So I’m standing in CVS after a workout (flushed and sweaty from kickboxing class) taking a look at More magazine, my favorite magazine for mature thinking women, and I flip through and notice a full-page ad for Premarin, a vaginal cream. The ad says something to the effect of, “No one tells you this will happen after menopause.” Premarin promises to ease pain during sex. The last line of the ad copy strikes me. The ad says this cream will help make intercourse more “comfortable.” Not pleasurable. Comfortable.
Comfortable sounds like a contrast to all the ads for Viagra, which are about taking charge. Virility. Masculinity. Theoretically, one takes Viagra for comfort (to feel more at ease knowing you can get an erection) but also because you have a desire to have sex. Comfortable sounds more like an accommodation to someone else’s desire to have sex rather than a desire the woman would have herself. Comfortable doesn’t sound like a very high goal to aim for in sex.
This ad sparked my interest because the title of my new book will be Wet. The literal definition of Wet when it comes to women is juicy down there (not dry or painful). I’m thinking about Wet on a metaphorical level, about what it means to have a quenched, intuitive, and turned-on life rather than a dry, dessicated, totally planned life.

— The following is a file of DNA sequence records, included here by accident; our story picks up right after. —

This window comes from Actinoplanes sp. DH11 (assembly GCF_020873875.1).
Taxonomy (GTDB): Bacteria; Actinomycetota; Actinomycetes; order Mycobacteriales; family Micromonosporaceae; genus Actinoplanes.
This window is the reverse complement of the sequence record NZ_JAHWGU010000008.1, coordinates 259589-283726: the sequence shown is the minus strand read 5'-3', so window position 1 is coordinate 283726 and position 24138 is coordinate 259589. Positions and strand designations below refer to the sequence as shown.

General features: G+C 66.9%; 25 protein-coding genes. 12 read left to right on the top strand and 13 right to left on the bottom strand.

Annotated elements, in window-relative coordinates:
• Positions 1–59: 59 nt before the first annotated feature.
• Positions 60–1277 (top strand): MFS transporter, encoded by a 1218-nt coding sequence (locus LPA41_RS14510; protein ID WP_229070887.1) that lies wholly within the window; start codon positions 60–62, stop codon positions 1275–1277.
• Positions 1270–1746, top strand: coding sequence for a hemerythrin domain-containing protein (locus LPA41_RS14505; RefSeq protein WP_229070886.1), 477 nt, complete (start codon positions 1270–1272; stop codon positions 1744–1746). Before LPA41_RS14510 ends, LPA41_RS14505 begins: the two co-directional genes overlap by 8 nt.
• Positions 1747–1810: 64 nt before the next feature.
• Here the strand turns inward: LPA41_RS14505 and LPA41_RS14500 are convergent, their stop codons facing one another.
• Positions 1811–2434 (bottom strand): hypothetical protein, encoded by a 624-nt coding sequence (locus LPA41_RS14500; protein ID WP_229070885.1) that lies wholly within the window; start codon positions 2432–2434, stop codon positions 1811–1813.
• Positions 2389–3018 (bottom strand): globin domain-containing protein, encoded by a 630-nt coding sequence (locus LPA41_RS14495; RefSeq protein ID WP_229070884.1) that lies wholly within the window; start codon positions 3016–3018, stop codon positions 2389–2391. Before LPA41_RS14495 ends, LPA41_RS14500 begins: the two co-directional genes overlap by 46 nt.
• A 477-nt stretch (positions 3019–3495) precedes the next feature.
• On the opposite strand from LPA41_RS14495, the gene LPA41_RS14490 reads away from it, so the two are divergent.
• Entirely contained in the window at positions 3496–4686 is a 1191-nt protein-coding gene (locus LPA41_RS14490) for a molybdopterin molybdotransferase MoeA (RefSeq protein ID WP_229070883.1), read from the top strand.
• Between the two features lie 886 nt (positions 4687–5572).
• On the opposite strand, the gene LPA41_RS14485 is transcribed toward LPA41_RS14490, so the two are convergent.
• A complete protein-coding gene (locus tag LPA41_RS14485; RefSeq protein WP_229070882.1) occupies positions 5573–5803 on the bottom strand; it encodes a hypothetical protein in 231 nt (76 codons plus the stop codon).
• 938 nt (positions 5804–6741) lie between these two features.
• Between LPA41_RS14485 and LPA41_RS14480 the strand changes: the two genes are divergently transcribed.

In the many conversations I’m having with women and men, especially with women in their fifties, sixties, and seventies, the literal distinctions of wet vs. dry are popping up in conversation. It’s quite the topic–staying wet.
In Colorado at CU-Boulder, where I gave a talk Sex: Just Do It or Not earlier this year, I met J., a 71-year-old woman who told me she was in a very dry 27-year marriage, but now, with her new boyfriend, she is discovering a new level of sexual connection and turn-on that she never knew in two marriages.
She went from totally dry to wetter than ever.
This sense of wetness shows up in her verve for life too, which is one of the connections I’m drawing out in this book–authentic sensual energy fuels our desire and energy for life in general.
I loved meeting and J. and her story because it provides a counterpoint to the dominant message we hear about sex and getting older–that it’s all downhill, and that dryness is inevitable. And certainly she’s aiming for and discovering something for beyond comfort in sex. She’s discovering herself, a new vitality. Sex that turn her on as a woman, vs. just doing sex to please.
Sex that is “pleasurable” and “life-giving” and not just “comfortable.”
That’s something that women and men of all ages can aspire to.
From the wet point of view, that Premarin ad should be a little more aspirational.
P.P.S. You can also read about my Wet coaching here!